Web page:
How deep learning is helping the blind 'see' | IDTechEx Research Article

How deep learning is helping the blind 'see'

Guide dogs are great for helping people who are blind or visually impaired navigate the world. But try getting a dog to read aloud a sign or tell you how much money is in your wallet.

How deep learning is helping the blind 'see'
Guide dogs are great for helping people who are blind or visually impaired navigate the world. But try getting a dog to read aloud a sign or tell you how much money is in your wallet.
 
Seeing AI, an app developed by Microsoft AI & Research, has the answers. It essentially narrates the world for blind and low-vision users, allowing them to use their smartphones to identify everything from an object or a color to a dollar bill or a document.
 
Since the app's launch last year, it's been downloaded 150,000 times and used in 5 million tasks, some of which were completed on behalf of one of the world's most famous blind people.
 
"Stevie Wonder uses it every day, which is pretty cool," said Anirudh Koul, a senior data scientist with Microsoft, during a presentation at the GPU Technology Conference in San Jose last month.
 
A live demo of the app showed just how powerful it can be. Koul had a colleague join him on stage, and when he launched the app on his smartphone and pointed it toward his co-worker, it declared that it was looking at "a 31-year-old man with black hair, wearing glasses, looking happy."
 
It could've been even better if the colleague was on his list of contacts, as Seeing AI integrates with a user's contacts to identify friends by name.
 
Koul also shared a couple of compelling use cases, including a blind teacher who leaves the app running and facing the door of her classroom so the kids can't take advantage of her lack of sight by sneaking in or out. Another user navigated through a hurricane-ravaged area, using the app to avoid downed power lines and other obstacles.
 
Seeing AI started with a February 2014 effort to create a convolutional neural network that could help find and identify surrounding objects. But the latency was 10 seconds — too slow to help someone trying to make quick decisions.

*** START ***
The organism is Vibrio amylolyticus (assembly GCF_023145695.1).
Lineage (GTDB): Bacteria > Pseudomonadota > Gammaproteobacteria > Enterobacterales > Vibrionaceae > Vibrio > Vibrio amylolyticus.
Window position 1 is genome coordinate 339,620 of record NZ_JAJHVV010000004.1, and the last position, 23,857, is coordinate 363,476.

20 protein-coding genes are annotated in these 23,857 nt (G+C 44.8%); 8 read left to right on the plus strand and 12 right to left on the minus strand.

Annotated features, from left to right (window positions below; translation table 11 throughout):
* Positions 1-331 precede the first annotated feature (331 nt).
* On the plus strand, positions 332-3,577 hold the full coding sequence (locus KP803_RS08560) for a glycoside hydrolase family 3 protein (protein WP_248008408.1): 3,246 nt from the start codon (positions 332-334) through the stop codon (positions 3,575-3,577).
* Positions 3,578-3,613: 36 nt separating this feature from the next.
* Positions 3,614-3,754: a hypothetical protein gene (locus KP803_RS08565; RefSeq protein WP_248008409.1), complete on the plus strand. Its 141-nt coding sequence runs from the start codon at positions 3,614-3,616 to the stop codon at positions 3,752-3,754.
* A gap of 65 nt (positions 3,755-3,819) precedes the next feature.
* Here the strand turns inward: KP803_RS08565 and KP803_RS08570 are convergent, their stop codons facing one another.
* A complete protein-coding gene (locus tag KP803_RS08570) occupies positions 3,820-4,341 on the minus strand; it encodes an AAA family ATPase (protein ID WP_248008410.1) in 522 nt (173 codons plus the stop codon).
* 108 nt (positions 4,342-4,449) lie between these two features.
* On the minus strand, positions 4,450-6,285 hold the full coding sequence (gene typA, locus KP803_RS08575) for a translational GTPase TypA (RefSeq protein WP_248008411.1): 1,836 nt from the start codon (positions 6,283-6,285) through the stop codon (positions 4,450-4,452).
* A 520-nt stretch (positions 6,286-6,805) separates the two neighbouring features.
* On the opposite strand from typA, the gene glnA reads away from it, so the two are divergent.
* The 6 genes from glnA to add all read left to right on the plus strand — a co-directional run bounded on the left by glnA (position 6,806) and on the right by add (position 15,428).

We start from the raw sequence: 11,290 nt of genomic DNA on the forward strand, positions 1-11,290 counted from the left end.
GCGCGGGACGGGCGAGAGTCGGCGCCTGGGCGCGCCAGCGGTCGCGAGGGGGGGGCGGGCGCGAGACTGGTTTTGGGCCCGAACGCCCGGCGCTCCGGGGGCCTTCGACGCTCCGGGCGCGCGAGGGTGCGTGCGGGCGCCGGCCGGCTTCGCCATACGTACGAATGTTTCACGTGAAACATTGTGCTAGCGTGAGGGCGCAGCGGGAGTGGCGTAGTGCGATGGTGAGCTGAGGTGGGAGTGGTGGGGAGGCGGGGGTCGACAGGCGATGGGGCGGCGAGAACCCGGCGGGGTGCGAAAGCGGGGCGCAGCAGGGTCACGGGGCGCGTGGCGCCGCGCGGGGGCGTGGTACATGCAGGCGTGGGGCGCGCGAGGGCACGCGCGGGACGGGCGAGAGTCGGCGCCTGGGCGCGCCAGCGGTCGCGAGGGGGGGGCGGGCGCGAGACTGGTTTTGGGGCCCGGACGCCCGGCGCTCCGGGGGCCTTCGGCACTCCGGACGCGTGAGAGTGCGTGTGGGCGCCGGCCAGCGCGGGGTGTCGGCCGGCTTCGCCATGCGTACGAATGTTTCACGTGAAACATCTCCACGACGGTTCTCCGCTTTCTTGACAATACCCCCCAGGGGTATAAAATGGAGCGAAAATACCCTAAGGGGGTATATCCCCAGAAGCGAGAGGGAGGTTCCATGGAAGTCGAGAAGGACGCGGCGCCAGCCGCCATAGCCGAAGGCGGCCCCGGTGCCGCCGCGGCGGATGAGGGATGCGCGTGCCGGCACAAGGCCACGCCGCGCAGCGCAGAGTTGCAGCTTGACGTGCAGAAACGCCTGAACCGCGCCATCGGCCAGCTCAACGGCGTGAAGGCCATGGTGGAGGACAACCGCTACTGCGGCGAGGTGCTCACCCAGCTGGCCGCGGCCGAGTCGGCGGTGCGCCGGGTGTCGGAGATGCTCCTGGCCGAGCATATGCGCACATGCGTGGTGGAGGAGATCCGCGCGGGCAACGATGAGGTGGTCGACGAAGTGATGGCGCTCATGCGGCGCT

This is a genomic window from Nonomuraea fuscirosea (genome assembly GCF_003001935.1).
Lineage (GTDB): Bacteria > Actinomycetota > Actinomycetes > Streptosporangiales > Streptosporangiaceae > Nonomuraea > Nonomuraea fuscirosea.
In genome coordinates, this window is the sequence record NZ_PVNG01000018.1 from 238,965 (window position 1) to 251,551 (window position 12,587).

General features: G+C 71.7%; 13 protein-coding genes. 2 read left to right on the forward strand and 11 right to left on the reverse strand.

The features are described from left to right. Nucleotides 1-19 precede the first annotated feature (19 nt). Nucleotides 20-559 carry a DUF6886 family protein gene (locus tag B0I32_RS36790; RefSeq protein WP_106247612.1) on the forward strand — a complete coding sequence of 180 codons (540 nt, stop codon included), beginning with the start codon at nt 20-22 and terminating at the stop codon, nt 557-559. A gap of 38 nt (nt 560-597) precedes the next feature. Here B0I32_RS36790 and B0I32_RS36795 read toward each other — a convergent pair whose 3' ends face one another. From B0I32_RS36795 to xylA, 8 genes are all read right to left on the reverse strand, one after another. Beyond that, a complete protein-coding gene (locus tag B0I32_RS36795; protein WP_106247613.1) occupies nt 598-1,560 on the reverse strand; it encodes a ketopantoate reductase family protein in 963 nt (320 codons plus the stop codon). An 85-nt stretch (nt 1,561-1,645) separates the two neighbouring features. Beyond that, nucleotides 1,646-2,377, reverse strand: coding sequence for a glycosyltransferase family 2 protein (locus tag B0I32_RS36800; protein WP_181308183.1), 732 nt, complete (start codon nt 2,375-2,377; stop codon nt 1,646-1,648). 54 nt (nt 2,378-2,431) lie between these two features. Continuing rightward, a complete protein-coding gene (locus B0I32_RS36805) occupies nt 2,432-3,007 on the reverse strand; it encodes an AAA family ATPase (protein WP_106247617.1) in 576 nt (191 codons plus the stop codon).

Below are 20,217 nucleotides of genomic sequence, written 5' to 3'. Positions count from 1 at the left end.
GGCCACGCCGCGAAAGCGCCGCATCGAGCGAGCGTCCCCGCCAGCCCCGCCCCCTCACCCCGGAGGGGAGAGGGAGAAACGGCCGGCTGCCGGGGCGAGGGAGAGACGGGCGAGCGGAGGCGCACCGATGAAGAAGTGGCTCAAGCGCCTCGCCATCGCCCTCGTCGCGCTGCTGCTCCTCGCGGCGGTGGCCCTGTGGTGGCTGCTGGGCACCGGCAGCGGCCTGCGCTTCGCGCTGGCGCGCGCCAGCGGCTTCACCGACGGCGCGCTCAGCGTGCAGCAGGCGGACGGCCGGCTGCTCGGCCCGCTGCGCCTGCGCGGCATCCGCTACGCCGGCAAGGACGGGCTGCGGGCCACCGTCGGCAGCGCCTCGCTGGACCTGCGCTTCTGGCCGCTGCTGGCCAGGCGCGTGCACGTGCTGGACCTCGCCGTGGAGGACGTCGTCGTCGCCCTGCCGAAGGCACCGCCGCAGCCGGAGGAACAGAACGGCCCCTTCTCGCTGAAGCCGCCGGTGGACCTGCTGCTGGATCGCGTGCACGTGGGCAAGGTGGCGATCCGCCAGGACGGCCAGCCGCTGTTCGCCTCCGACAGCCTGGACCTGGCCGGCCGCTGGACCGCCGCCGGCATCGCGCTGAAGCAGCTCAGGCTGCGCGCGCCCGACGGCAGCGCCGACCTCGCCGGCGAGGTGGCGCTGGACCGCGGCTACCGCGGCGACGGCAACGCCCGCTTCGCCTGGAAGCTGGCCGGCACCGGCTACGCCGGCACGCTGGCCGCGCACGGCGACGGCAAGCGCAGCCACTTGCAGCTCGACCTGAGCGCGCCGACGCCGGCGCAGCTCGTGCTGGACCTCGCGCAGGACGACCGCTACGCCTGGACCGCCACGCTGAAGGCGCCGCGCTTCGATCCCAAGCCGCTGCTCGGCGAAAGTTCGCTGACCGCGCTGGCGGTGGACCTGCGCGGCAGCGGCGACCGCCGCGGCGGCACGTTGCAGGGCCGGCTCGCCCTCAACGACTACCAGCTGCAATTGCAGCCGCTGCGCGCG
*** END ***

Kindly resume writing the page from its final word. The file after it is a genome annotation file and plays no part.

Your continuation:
The following year, Microsoft sponsored a one-week hackathon that attracted 13,000 participants and led to a second attempt that involved mounting a cellphone on the user's head.
 
After experimenting with using smart glasses, Koul's team set to work on the application itself. Local training of the network was done on an NVIDIA TITAN X GPU, while the heavier lifting was handed off to an Azure cloud instance running NVIDIA Tesla P100 GPUs. A frame-by-frame analysis determined where each piece of training would occur.
 
Tuning the AI
Training reflected the uncertain nature of the images the app would have to discern. For example, when training the app to detect money, it had to expose the training network to dirty and out of context photos of currency, as well as zoomed-in photos that feature too small a portion of a bill to know for sure what it is.
 
The team asked for volunteers to contribute photos, and got all sorts of results, including one in which a cat was playing with a bill, and a second one in which the bill was obscured in ice.
 
As the model was exposed to all these variations, it eventually was able to calculate the minimum parameters needed to identify any photo.
 
Koul's team tweaked the network to lean toward negative classification or not classifying an object at all rather than guessing and potentially identifying a $5 bill as a $10 bill, which would clearly present a problem for a blind user.
 
Ultimately, one of AI's hallmarks will prove to be a boon to blind and vision-impaired users, as the app will only get better and more accurate the more it's used.
 
Source and top image: NVIDIA